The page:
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Freedom Fantasy 

I no longer know where I can go
to let the wind tipple at my nipples,
to be uncrazy and free,
unclothed and unrestrained.
In 1972 I stood naked as the day I was born
talking pleasantly with the State Police, who
had remarkably little to say.
But then there were several thousand of us
and only two of them, and the young one
was nervous, didn’t know where
to fasten his jittery eyes.
Hell, he was scared, of buttocks and bellies,
upper arms and ankles thonged,
hair streaming wet down cello-shaped backs
above rumps, so many rumps, and flitches
with dangles and flitches without, thick furry or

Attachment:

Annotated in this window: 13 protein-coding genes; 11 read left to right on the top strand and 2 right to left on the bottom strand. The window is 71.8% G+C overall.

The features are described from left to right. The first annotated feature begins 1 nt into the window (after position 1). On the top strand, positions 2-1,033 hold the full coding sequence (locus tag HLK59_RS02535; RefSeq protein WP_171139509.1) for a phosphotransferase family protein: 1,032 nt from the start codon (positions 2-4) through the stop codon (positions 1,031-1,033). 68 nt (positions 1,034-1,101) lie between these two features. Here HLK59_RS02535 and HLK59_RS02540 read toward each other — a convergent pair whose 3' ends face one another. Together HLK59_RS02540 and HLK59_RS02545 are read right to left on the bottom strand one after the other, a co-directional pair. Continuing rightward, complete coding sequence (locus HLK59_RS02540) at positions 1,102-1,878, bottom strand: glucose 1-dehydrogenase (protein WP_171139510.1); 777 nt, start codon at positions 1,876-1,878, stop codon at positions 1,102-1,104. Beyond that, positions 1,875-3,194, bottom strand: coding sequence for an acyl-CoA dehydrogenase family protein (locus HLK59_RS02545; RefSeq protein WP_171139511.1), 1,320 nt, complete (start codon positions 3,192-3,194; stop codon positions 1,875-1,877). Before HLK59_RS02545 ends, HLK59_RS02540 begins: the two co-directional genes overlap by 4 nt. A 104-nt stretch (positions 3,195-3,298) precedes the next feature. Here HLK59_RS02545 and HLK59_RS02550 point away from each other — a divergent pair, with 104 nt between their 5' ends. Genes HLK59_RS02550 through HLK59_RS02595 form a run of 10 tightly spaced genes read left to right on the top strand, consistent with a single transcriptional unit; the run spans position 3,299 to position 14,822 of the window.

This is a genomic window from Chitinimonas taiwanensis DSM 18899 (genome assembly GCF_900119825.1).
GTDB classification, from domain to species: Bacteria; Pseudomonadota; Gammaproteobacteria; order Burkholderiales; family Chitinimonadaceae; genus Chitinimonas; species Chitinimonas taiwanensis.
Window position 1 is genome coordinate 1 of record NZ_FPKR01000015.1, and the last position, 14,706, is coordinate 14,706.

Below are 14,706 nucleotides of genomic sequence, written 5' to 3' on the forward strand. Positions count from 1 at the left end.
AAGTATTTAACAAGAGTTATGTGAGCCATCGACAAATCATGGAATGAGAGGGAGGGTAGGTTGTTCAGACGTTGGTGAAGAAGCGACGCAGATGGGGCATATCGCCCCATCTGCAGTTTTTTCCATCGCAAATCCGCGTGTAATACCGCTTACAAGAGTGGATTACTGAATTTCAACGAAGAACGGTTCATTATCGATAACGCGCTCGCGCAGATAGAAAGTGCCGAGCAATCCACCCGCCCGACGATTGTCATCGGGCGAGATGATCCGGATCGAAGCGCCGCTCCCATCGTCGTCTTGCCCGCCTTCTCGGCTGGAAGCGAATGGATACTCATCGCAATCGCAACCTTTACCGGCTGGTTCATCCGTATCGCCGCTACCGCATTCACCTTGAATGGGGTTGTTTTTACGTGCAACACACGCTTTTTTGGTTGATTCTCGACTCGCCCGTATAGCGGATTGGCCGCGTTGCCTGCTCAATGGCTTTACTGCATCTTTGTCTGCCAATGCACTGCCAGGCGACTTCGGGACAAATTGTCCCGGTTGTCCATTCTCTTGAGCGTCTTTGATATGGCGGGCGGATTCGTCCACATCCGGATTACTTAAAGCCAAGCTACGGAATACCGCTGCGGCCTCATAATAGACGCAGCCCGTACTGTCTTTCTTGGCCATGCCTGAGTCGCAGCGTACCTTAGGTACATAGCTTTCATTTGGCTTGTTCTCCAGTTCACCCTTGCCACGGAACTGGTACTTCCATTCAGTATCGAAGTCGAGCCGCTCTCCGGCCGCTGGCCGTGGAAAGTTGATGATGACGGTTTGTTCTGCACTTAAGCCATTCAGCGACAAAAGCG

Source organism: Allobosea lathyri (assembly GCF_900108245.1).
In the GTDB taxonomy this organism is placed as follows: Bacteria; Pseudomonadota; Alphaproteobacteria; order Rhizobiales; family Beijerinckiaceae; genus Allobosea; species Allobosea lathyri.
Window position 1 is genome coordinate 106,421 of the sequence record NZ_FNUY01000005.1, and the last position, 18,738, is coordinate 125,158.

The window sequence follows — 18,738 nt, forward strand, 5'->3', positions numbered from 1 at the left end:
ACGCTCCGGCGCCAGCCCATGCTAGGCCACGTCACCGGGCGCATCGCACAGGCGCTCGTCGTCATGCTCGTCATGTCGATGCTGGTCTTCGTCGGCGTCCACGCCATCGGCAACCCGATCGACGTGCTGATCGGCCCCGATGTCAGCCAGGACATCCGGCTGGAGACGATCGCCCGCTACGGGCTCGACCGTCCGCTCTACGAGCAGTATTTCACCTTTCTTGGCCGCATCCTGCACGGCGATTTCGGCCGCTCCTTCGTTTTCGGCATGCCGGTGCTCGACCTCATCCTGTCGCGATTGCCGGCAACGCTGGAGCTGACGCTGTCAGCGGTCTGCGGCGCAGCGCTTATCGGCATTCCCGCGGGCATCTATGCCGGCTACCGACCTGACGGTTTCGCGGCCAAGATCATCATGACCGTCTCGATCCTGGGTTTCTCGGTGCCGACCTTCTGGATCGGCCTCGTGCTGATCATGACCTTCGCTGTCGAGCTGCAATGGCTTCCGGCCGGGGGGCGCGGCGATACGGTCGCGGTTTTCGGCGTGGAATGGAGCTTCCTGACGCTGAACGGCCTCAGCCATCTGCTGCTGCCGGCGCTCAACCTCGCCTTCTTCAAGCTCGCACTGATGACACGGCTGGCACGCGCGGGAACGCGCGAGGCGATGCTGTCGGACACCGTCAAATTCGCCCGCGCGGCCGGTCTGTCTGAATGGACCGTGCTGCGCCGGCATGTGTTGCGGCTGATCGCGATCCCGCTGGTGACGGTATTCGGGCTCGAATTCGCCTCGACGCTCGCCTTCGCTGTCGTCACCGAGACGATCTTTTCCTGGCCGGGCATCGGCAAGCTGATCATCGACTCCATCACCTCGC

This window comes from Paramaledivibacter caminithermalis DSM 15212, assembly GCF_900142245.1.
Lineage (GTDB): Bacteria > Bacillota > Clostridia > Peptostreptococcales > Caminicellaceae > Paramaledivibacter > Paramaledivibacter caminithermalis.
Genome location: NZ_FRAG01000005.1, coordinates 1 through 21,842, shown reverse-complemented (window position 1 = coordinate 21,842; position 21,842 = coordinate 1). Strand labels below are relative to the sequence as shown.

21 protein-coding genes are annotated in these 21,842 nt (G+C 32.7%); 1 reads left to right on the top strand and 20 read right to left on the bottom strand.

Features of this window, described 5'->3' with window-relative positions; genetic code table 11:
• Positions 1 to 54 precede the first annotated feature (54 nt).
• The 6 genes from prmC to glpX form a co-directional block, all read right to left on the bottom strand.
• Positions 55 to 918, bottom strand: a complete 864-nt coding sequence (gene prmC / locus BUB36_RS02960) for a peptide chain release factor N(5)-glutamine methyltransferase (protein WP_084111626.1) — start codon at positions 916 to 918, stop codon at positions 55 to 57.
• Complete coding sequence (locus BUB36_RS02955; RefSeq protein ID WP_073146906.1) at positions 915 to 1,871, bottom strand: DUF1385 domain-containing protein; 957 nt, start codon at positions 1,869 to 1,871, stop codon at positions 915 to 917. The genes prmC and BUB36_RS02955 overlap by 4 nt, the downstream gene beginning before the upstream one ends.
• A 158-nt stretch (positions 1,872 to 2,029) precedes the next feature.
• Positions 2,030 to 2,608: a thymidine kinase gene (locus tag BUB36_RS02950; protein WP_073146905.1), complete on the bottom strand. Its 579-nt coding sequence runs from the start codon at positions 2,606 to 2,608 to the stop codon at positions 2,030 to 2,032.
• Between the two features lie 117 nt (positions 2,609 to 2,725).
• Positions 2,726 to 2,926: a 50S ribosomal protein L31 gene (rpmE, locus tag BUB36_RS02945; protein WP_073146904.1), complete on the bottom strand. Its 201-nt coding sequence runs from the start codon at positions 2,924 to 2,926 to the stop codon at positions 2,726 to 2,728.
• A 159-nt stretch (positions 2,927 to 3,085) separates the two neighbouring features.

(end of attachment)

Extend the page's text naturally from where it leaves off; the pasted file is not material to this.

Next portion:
nude themselves. Three reporters
from the New York Times tried
to hide in a tree, ashamed of all their clothes.
Only the woman spoke to me;
the men had things to do
that involved much looking down.
Out on the lake a crazy guy
from the suburb across the way circled
his speedboat time and again.
Naked bodies flopping like fish
slithered in and out of the boat,
taking him for a ride.
When I was tired I laid me down
by a fire, just nodding hello.
My sleep was dreamless
—who needed dreams?—
and the stranger tending the fire
stoked it, banked it, fed it for hours,
ensuring that I was kept warm.
When I awakened all that I said
—there was no requirement to speak—
was thanks, and he knew for what:
for the freeness of it all.
  • A poem by Elaine Mills.


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